Polish writer Maria Dąbrowska (6 October 1889 – 19 May 1965), after studying sociology, philosophy, and natural sciences in Lausanne and Brussels, settled in Warsaw one hundred years ago. Her concerns were for the common good, addressing poverty and human rights, as manifested in her journalistic work. Her commitment led her to remain in Warsaw during World War II as a supporter of the underground. She wrote plays and novels—the best known being the four-volume historical work Noce i dnie (Nights and Days, 1932-34).
Serbian composer Mihovil Logar (1902 – 13 January 1998) studied in Prague with Josef Suk, but lived most of his life in Belgrade, where he taught at the Music Academy and wrote reviews. In the mid 50s he was president of the Composers’ Association of Serbia. His 200 compositions fall into almost all genres (no sacred music, it appears): four operas, a ballet, cantatas, five works in concerto form, overtures, chamber music, including five string quartets, piano pieces, and songs.
Joan Littlewood (6 October 1914 – 20 September 2002) was an English theater director who has been called “The Mother of Modern Theatre”. Born in London, she was attracted to Communism and, as a consequence, was banned from broadcasting on the BBC from 1941 to 1943. MI5 surveillance of her continued into the 50s. She was one of the founders of the Theatre Workshop (1945) and had great success putting on Mother Courage and Her Children (1955, as both director and actor), Fings Ain’t Wot They Used T’Be (1959) and, perhaps most famously, Oh, What a Lovely War! (1963).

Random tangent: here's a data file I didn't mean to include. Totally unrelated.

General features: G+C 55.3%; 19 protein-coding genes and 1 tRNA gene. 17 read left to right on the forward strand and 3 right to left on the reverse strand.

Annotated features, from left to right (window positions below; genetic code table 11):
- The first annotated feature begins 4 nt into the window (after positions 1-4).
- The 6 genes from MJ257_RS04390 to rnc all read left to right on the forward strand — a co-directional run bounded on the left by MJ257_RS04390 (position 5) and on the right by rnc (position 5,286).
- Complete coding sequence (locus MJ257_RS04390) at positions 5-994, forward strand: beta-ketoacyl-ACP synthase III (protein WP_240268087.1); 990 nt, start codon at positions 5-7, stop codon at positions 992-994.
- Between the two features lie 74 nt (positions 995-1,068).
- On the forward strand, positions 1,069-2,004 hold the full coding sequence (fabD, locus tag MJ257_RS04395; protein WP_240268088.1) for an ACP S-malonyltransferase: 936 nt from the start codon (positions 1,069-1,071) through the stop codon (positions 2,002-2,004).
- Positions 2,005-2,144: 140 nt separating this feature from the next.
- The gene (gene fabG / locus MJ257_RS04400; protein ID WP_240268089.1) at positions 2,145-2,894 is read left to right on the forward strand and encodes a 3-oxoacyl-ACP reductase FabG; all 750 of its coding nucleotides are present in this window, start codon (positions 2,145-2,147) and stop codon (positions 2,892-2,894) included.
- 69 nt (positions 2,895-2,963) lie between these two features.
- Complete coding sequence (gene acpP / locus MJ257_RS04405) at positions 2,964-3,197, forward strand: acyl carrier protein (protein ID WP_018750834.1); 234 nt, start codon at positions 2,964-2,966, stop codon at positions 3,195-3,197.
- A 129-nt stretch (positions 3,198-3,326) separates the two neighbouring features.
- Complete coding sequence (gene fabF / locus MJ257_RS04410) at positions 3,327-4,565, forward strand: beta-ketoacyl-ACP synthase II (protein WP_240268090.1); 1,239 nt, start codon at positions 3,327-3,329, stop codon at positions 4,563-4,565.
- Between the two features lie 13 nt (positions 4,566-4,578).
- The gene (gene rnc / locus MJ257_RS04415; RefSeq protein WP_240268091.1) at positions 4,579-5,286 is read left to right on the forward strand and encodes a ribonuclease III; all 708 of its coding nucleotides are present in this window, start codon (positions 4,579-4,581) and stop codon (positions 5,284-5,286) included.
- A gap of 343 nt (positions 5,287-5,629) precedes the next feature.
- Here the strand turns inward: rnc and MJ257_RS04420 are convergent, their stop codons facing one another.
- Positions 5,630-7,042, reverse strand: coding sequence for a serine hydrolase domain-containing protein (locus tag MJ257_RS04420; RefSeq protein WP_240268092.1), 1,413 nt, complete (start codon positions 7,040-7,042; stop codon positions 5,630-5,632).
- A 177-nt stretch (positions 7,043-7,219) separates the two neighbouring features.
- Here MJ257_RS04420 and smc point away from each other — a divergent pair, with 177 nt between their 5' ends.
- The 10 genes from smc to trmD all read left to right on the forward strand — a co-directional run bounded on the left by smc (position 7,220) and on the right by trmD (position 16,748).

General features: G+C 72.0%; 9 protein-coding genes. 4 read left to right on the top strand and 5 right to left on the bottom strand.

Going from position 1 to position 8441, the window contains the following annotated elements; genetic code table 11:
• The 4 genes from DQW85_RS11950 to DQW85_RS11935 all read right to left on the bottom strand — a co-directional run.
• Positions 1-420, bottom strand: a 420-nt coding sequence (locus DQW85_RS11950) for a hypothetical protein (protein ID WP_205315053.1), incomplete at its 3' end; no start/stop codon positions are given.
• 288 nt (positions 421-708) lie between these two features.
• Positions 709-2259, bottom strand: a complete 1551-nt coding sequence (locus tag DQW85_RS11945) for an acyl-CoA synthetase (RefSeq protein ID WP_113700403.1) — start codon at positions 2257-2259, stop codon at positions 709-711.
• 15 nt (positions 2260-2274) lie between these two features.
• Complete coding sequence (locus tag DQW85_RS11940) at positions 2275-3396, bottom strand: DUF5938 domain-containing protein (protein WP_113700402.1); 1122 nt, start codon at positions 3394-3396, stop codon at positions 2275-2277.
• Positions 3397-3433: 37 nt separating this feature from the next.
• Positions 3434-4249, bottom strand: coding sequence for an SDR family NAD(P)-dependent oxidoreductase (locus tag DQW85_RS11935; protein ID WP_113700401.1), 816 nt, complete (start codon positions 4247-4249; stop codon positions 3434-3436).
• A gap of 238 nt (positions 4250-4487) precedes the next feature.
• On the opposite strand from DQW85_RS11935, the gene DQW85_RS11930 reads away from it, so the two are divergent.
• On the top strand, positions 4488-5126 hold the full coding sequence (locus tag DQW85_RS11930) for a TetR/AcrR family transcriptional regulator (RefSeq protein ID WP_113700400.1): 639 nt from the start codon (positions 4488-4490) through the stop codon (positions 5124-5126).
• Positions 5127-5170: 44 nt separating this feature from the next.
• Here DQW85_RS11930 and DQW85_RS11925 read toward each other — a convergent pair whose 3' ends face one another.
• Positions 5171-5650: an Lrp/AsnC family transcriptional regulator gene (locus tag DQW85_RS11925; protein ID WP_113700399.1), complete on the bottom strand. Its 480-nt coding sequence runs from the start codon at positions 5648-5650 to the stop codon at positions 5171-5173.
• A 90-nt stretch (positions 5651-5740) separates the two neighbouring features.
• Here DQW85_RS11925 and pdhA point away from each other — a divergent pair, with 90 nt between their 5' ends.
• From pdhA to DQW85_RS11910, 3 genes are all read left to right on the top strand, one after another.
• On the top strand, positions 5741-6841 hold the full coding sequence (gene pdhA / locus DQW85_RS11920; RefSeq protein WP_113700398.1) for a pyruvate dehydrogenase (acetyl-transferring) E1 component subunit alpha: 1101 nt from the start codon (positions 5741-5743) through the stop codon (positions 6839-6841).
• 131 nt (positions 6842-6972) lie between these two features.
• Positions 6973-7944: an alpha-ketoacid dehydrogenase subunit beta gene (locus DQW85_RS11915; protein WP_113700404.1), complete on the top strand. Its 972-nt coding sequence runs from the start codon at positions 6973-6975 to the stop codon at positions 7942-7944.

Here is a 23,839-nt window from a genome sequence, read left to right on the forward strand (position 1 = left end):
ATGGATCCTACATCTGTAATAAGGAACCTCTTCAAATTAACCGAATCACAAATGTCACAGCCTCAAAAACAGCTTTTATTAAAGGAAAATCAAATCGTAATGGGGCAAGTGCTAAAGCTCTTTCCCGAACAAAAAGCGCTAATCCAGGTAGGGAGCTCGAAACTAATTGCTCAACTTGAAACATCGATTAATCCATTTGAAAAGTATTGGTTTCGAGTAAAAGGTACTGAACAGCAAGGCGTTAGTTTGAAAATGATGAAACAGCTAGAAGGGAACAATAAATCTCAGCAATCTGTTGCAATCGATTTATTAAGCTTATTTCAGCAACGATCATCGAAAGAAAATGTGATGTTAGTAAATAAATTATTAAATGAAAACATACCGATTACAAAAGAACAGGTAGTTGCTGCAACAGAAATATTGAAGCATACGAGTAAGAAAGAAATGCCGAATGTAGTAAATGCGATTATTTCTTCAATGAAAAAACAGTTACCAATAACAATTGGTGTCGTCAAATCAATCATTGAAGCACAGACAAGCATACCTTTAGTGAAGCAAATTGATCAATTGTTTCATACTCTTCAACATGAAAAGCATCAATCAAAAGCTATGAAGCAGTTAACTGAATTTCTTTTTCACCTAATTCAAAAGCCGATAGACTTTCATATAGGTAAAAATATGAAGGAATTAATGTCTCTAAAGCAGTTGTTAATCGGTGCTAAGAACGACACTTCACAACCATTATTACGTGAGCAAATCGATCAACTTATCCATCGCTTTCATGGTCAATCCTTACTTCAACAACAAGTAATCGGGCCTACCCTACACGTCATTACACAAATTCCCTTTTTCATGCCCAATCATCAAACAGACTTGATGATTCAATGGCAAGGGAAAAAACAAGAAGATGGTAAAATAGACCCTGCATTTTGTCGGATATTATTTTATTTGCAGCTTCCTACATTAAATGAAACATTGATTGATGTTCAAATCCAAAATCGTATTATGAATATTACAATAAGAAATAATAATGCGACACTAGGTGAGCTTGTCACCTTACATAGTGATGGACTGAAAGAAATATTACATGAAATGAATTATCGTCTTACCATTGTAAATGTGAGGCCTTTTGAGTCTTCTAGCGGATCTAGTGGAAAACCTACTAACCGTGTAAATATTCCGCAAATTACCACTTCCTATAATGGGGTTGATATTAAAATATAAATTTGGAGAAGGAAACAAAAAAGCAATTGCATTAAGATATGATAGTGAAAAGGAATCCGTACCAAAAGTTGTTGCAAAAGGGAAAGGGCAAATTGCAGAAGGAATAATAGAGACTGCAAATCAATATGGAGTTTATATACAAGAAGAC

It’s been a while since we’ve had a birthday tribute to a chess player. Today is the 35th birthday of the Armenian Grandmaster Levon Aronian (born 6 October 1982). At twenty he was World Junior Champion. Currently he is the fourth highest rated player (2830) in the history of the game.
A happy birthday, too, to the fine science fiction writer David Brin (born October 6, 1950).
A graduate of the University of Massachusetts with a B.A. in English, Doug Briscoe worked in Boston classical music radio, at WCRB, WGBH, and WBUR, for about 25 years, beginning in 1977. He has the curious distinction of having succeeded Robert J. Lurtsema twice, first as host of WGBH’s weekday morning classical music program in 1993, then as host of the weekend program when Robert J.’s health failed in 2000. Doug also wrote liner notes for several of the late Gunther Schuller’s GM Recordings releases as well as program notes for the Boston Classical Orchestra. For the past few years he’s been posting a Facebook “blog” of classical music on stamps of the world, which has now been expanded to encompass all the arts for The Arts Fuse.